Comment


              • #27
                Originally posted by wendy View Post
                unless your pet has some kind of health issue and you've tried all kinds of diets and none of them "worked", this is really stupid way of approaching food selection.

                MOST animals appear to "do well" on any or most diets- for a few years. Until the animal hits middle-age, and starts to develop chronic health conditions. Poor-quality and species-inappropriate diets strongly contribute to the development of health problems of middle- and older- age. You won't know if your diet is "working for your pet" until it's too late and now your pet has X health condition.
                The first obvious clue that a change in diet is necessary is that the cat is overweight. The problems that you've cited going along with "poor" diet are HIGHLY correlated with obesity.

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                • #28
                  a lot of wendy's post isn't really true. I'm not sure the kidneys will know/care where the proteins came from considering proteins enter the bloodstream as single, bi-, or tripeptides.
                  protein in general isn't toxic to the kidneys, but cats have a lot of trouble digesting plant-based proteins. There are lots of studies showing that cats don't digest or utilize plant-based proteins very well, and feeding them plant-based proteins causes strange things to happen in the cat- everything from altering urine composition (leading to stone formation) to constipation to affecting metabolism of taurine and stripping the body of minerals. Feeding low-quality plant-based protein almost certainly contributes to the development of chronic kidney failure by stressing the kidneys with the toxins produced during the attempt to digest plant-based proteins.

                  Cats shouldn't be fed anything that wasn't once an animal. It does bad things to them.


                  J Nutr. 2004 Aug;134(8 Suppl):2162S-2165S.

                  Urinary composition of cats is affected by the source of dietary protein.

                  Zentek J, Schulz A.

                  -no abstract, but compares cats fed wet diets based on horsemeat, soy, or collagen (horsemeat= high quality animal based, collagen= low quality animal based, soy= low quality plant based). Source and quality of protein dramatically affected the composition of the urine (pH, struvites, oxalates, ammonia, nitrogen, urea, creatinine). Cats on the soy diets were also reported to have soft, occasional blood-streaked feces.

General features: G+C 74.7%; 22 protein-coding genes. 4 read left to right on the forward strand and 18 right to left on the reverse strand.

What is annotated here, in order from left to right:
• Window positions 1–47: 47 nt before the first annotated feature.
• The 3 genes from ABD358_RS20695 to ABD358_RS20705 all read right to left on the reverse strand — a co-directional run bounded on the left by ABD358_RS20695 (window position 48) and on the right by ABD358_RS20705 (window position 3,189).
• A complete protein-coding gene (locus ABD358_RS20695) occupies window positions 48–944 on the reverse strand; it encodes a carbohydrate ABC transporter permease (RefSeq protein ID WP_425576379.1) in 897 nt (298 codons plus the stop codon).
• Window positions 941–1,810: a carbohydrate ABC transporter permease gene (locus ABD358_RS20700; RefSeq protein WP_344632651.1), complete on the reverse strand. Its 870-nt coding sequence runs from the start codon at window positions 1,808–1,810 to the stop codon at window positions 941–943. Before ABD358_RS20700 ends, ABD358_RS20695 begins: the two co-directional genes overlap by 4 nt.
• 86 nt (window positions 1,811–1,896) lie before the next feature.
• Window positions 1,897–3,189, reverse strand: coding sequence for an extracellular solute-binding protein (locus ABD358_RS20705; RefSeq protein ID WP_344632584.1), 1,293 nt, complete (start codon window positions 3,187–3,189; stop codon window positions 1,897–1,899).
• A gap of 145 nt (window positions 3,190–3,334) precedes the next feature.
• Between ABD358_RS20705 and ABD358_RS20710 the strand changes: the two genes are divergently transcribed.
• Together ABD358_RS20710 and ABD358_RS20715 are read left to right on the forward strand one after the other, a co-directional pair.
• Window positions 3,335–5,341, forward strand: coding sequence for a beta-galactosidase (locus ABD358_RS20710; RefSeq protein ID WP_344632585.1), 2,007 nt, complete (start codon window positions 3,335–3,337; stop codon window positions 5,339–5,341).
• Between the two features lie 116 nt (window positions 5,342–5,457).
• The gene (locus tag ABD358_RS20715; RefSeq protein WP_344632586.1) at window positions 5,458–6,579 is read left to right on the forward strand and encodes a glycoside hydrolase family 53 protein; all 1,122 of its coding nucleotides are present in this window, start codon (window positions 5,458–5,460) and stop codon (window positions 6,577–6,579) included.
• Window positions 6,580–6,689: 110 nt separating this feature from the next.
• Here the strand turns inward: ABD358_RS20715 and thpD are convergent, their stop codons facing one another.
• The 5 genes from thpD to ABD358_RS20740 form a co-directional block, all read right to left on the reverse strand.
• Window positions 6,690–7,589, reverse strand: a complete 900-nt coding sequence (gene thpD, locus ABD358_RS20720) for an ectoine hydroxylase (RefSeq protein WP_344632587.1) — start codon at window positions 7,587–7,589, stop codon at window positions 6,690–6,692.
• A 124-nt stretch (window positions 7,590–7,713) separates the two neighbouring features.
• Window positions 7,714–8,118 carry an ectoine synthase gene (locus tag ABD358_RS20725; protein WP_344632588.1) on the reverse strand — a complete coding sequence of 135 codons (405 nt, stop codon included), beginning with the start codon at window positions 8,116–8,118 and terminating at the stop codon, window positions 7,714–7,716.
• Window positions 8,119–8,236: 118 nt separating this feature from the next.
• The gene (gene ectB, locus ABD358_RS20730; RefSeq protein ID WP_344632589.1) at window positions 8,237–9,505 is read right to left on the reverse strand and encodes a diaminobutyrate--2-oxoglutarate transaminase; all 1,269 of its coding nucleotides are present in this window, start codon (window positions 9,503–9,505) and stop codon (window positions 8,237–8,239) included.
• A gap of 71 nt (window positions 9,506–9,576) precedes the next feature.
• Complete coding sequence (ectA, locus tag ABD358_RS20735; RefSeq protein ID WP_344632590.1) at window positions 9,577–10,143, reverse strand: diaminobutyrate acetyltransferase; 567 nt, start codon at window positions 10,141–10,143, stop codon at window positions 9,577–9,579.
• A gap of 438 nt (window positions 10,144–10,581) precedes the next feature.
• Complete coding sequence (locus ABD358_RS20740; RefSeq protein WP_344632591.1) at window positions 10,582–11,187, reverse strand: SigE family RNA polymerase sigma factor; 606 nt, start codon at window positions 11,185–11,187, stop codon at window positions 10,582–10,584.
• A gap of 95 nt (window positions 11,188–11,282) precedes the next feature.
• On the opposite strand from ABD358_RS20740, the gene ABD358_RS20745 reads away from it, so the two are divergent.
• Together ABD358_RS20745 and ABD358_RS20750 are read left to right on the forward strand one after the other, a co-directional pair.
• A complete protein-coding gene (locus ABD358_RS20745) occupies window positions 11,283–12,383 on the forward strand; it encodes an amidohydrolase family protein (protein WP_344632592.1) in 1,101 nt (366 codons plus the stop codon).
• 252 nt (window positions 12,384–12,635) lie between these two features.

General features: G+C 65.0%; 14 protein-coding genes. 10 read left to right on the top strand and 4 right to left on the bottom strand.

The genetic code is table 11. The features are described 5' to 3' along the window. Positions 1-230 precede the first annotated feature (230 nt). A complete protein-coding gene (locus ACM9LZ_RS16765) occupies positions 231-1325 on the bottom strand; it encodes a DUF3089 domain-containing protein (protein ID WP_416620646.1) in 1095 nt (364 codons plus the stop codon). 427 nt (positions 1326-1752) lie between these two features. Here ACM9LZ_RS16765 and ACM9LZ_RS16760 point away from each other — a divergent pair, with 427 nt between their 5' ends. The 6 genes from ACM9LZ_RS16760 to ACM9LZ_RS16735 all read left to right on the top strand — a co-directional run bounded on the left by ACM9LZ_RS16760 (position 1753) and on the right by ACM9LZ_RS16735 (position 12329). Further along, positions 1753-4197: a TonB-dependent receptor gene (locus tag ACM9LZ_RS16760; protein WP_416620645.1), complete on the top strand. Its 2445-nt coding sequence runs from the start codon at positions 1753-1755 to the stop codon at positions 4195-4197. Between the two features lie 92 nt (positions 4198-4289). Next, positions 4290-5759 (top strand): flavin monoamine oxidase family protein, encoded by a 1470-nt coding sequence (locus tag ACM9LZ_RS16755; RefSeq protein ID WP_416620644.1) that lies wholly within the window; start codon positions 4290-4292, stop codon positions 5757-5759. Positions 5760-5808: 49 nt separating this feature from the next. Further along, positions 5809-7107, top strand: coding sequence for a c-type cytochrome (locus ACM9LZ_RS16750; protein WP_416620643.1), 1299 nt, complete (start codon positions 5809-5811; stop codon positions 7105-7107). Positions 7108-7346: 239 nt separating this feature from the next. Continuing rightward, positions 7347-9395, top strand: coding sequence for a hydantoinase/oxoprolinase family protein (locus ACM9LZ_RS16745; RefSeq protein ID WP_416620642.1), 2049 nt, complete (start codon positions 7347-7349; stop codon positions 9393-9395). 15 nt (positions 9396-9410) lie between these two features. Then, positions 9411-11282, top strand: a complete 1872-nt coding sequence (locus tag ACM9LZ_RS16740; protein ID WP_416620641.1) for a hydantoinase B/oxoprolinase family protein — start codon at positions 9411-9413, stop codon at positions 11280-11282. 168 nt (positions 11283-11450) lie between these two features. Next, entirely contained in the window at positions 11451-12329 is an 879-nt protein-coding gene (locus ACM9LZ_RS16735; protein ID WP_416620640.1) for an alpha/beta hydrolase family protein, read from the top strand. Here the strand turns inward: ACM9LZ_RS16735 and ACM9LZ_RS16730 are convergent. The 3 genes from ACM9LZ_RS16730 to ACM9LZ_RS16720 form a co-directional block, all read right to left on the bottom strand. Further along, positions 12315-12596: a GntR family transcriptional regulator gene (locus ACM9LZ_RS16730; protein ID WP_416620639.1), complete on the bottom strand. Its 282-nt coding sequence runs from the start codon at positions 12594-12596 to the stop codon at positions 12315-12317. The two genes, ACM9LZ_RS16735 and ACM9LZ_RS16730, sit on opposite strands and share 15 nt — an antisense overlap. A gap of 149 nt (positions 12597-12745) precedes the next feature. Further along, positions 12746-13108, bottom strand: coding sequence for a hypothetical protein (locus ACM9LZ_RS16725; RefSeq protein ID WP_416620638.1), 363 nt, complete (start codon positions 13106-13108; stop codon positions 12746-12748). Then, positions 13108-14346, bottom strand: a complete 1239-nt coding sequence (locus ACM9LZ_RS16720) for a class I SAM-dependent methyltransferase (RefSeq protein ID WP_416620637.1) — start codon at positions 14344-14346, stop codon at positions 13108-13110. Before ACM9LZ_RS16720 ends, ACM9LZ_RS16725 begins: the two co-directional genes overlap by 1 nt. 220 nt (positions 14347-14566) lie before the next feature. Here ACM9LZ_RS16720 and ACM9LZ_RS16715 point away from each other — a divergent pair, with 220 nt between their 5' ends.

J Nutr. 1992 Apr;122(4):1019-28.

                  Dietary protein source (soybean vs. casein) and taurine status affect kinetics of the enterohepatic circulation of taurocholic acid in cats.

                  Hickman MA, Bruss ML, Morris JG, Rogers QR.
                  -no abstract, but cats fed soy-based diets lost taurine via formation of taurocholic acid which went out as bile
                  Am J Vet Res. 2002 Sep;63(9):1247-51.

                  Comparison of corn gluten meal and meat meal as a protein source in dry foods formulated for cats.

                  Funaba M, Matsumoto C, Matsuki K, Gotoh K, Kaneko M, Iriki T, Hatano Y, Abe M.


                  Abstract


                  OBJECTIVE:

                  To compare the nutritional value of corn gluten meal (CGM) and meat meal (MM) as a dietary source of protein in dry food formulated for adult cats.

                  ANIMALS:

                  8 healthy adult cats (4 males and 4 females).

                  PROCEDURE:

                  Diets containing CGM or MM as the main protein source were each fed for a 3-week period in a crossover study. Digestibility and nutritional balance experiments were conducted during the last 7 days of each period. Furthermore, freshly voided urine was obtained to measure urinary pH, struvite crystals, and sediment concentrations.

                  RESULTS: